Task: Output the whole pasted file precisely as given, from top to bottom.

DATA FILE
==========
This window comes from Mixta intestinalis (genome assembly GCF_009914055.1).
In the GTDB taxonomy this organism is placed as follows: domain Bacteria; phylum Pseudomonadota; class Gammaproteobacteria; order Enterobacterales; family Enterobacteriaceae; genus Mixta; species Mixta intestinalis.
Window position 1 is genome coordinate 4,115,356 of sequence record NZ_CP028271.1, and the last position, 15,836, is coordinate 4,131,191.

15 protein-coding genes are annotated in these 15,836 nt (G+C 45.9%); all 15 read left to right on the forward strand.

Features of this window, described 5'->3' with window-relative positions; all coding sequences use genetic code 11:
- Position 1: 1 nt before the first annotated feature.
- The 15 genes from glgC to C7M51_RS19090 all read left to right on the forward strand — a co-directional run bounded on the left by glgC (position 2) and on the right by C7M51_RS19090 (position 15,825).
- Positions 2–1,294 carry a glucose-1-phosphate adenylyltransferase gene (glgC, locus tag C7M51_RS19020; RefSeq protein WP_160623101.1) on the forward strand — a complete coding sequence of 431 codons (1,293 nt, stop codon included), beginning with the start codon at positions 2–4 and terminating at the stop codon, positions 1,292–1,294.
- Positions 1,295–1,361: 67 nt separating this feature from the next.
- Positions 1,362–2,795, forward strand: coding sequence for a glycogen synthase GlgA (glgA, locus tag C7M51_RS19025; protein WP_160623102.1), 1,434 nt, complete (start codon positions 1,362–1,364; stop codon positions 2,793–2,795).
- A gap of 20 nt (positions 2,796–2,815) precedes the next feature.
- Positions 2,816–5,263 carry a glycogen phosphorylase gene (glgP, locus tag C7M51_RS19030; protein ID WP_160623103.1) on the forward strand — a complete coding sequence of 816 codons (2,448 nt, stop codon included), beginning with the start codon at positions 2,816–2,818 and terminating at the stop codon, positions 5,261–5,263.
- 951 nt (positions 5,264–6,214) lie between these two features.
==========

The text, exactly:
This window comes from Mixta intestinalis (genome assembly GCF_009914055.1).
In the GTDB taxonomy this organism is placed as follows: domain Bacteria; phylum Pseudomonadota; class Gammaproteobacteria; order Enterobacterales; family Enterobacteriaceae; genus Mixta; species Mixta intestinalis.
Window position 1 is genome coordinate 4,115,356 of sequence record NZ_CP028271.1, and the last position, 15,836, is coordinate 4,131,191.

15 protein-coding genes are annotated in these 15,836 nt (G+C 45.9%); all 15 read left to right on the forward strand.

Features of this window, described 5'->3' with window-relative positions; all coding sequences use genetic code 11:
- Position 1: 1 nt before the first annotated feature.
- The 15 genes from glgC to C7M51_RS19090 all read left to right on the forward strand — a co-directional run bounded on the left by glgC (position 2) and on the right by C7M51_RS19090 (position 15,825).
- Positions 2–1,294 carry a glucose-1-phosphate adenylyltransferase gene (glgC, locus tag C7M51_RS19020; RefSeq protein WP_160623101.1) on the forward strand — a complete coding sequence of 431 codons (1,293 nt, stop codon included), beginning with the start codon at positions 2–4 and terminating at the stop codon, positions 1,292–1,294.
- Positions 1,295–1,361: 67 nt separating this feature from the next.
- Positions 1,362–2,795, forward strand: coding sequence for a glycogen synthase GlgA (glgA, locus tag C7M51_RS19025; protein WP_160623102.1), 1,434 nt, complete (start codon positions 1,362–1,364; stop codon positions 2,793–2,795).
- A gap of 20 nt (positions 2,796–2,815) precedes the next feature.
- Positions 2,816–5,263 carry a glycogen phosphorylase gene (glgP, locus tag C7M51_RS19030; protein ID WP_160623103.1) on the forward strand — a complete coding sequence of 816 codons (2,448 nt, stop codon included), beginning with the start codon at positions 2,816–2,818 and terminating at the stop codon, positions 5,261–5,263.
- 951 nt (positions 5,264–6,214) lie between these two features.